Morena pushes to leave the Army on the streets

Lobbying intensifies in the Senate. Finally, after the intervention of Segob, governors, and an ambassador, Morena is moving to approve that the military remains in public security until 2028.

(CDMX – TYT) – Morena broke the opposition dam and is on the way to approving the reform that will extend the work of the Armed Forces in public security until 2028.

The lobbying campaign involved federal officials, governors, and the ambassador to Spain.

After talking with the Secretary of the Interior, PAN senator Raúl Paz Alonzo resigned from his party, the PAN and joined Morena, thus reducing from 11 to 10 the votes needed to approve the reform, promoted by PRI deputies but rejected by 11 of the 13 tricolor senators. 

In addition, according to information confirmed by Excélsior, sectors of the ruling party’s bloc claimed to have another nine votes from the opposition. Senators stated that governors sought them out to ask them to vote in favor of the reform. The ambassador to Spain, Quirino Ordaz, tweeted last night to PRI member Mario Zamora to ask him to support it.

The Senate left the first reading of the reform, which will be discussed today in the plenary, for its approval.

Lobbying for the Army reform is increasing.

Governors and even Mexico’s ambassador to Spain joined in the exhortations to approve that the military remains on the streets until 2028.

In an intense 24-hour day of lobbying, which involved the Secretary of the Interior, Adán Augusto López, governors of several states, the coordinator of Morena’s senators, and even the ambassador to Spain, Quirino Ordaz, Morena broke the opposition dam to move towards the approval of the reform that will keep the Armed Forces in public security until 2028.

Yesterday, after a conversation he had with Adán Augusto López Hernández, PAN senator Raúl Paz Alonzo resigned from his party and joined the Morena party.

Thus, Morena immediately managed to reduce from 11 to 10 the votes it needed to endorse the reform sent by the Chamber of Deputies, based on an initiative of the federal deputies of the PRI. Still, the lobbying from different governmental instances managed that last night the balance began to tilt in favor of the plans of Morena and the national PRI since according to them they had another nine confirmed votes from the opposition, so the difference is of only one vote, according to the information confirmed last night by Excélsior with parliamentary coordinators.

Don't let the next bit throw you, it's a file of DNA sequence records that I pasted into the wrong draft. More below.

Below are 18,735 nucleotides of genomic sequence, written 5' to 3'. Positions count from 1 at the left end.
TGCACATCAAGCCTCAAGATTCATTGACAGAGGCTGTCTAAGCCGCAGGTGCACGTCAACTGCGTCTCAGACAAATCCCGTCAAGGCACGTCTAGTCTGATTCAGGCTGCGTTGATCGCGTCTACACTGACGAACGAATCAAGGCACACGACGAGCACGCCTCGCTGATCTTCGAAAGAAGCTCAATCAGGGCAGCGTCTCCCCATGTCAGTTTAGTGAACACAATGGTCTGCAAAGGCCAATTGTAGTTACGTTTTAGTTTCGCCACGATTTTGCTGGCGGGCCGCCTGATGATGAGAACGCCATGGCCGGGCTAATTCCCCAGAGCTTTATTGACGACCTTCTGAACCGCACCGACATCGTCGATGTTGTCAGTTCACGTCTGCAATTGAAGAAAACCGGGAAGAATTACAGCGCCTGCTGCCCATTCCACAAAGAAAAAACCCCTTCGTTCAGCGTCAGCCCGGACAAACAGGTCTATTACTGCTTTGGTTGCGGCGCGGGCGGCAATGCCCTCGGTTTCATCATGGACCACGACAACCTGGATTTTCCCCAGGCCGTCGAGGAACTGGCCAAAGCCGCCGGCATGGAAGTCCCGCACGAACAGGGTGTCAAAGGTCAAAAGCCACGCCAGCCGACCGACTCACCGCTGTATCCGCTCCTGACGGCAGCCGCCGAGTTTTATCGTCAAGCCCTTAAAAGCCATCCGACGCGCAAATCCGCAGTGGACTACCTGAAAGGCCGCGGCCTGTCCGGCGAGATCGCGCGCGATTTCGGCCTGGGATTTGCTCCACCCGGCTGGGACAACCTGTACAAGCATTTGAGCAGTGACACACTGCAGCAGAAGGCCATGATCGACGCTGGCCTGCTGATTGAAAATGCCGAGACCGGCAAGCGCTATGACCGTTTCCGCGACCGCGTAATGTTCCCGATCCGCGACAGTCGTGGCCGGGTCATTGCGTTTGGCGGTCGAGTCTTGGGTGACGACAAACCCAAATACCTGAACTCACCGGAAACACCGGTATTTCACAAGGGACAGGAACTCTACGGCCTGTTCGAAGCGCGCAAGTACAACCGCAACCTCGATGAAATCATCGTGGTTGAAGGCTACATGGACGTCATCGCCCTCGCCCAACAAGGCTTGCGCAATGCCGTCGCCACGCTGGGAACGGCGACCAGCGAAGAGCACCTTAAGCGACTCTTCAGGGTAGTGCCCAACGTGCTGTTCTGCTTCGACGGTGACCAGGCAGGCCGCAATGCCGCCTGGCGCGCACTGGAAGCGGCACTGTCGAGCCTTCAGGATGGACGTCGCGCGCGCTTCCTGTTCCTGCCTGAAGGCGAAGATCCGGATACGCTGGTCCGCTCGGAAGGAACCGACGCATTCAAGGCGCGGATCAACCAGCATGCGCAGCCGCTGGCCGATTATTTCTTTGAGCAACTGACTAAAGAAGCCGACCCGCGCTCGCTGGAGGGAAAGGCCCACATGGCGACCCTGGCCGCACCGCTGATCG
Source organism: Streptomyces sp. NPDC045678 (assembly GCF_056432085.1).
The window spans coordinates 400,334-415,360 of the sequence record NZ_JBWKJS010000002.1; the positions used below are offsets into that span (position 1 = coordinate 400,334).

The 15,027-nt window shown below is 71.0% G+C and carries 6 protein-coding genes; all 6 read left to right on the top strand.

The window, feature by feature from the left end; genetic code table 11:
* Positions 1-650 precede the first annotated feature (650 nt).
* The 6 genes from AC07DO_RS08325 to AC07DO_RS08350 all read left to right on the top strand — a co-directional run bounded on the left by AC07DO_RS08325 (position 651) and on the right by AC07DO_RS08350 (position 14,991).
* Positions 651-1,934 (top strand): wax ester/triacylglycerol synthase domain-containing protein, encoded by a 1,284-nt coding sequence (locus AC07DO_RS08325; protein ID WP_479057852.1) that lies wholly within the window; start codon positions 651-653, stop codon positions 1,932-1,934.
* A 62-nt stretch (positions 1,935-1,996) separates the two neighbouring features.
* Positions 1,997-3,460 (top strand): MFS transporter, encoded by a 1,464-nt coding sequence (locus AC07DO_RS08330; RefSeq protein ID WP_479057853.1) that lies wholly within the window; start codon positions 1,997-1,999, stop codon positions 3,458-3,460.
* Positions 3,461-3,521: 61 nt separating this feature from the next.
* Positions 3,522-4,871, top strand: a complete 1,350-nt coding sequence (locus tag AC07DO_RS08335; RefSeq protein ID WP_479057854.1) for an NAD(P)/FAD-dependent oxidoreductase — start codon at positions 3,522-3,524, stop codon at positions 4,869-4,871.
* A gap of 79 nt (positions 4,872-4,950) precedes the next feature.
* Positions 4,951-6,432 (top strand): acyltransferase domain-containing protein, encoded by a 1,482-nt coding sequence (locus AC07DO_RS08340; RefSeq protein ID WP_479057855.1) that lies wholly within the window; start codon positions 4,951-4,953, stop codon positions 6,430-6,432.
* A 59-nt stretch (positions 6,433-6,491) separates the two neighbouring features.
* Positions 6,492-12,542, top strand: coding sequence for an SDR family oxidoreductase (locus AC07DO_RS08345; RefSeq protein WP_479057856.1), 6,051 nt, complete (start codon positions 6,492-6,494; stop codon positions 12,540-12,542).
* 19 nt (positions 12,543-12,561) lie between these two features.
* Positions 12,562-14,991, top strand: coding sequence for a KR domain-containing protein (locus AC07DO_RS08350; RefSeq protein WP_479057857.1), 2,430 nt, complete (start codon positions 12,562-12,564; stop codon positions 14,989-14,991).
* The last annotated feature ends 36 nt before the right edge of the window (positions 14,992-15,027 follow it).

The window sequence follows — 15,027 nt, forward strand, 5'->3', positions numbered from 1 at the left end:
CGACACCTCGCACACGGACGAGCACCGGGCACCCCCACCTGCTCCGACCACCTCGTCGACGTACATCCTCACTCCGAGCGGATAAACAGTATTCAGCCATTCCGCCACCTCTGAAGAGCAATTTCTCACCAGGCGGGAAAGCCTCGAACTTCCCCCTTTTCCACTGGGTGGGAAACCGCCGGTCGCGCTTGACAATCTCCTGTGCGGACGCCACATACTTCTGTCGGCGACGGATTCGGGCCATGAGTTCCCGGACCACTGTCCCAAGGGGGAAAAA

According to the senators themselves, several governors sought dialogue with them to ask them to vote in favor of the reform. Last night, from Madrid, the former governor of Sinaloa and now ambassador to Spain, Quirino Ordaz, published a message addressed to PRI senator Mario Zamora.

“I hope that Senator Mario Zamora supports with his vote in favor of the constitutional reform so that the National Guard continues to support the people. This reform is beneficial for the country”, he wrote. However, he was mistaken because the reform is not about the National Guard but the permanence of the Armed Forces in public security tasks.

Yesterday, the Senate plenary passed the reform in its first reading. During this fishing for votes, PRI senators working on a parallel proposal considered that support to local police forces should be recovered and should guarantee the gradual return of the military to their barracks.

According to information obtained by Excélsior, the senators are seeking a clear and firm commitment so that Morena and the federal government commit themselves to approve this proposal. However, Morena’s operation was heading towards a close result because they were confident that they would have 10 of the 11 votes they need.

In a video message published on her Twitter account, PRI member Claudia Ruiz Massieu assured: “the crisis of insecurity, violence, injustice, and impunity, which has robbed millions of Mexican families of their peace of mind, needs to be urgently addressed. “We need civilian police, well trained, well paid, and we also need Armed Forces that have clarity on what they can do and have the legal powers to do it. However, we are well aware of past mistakes, and we know that militarization is not the solution,” she said.

The Yucatan Times
Newsroom



Comments

comments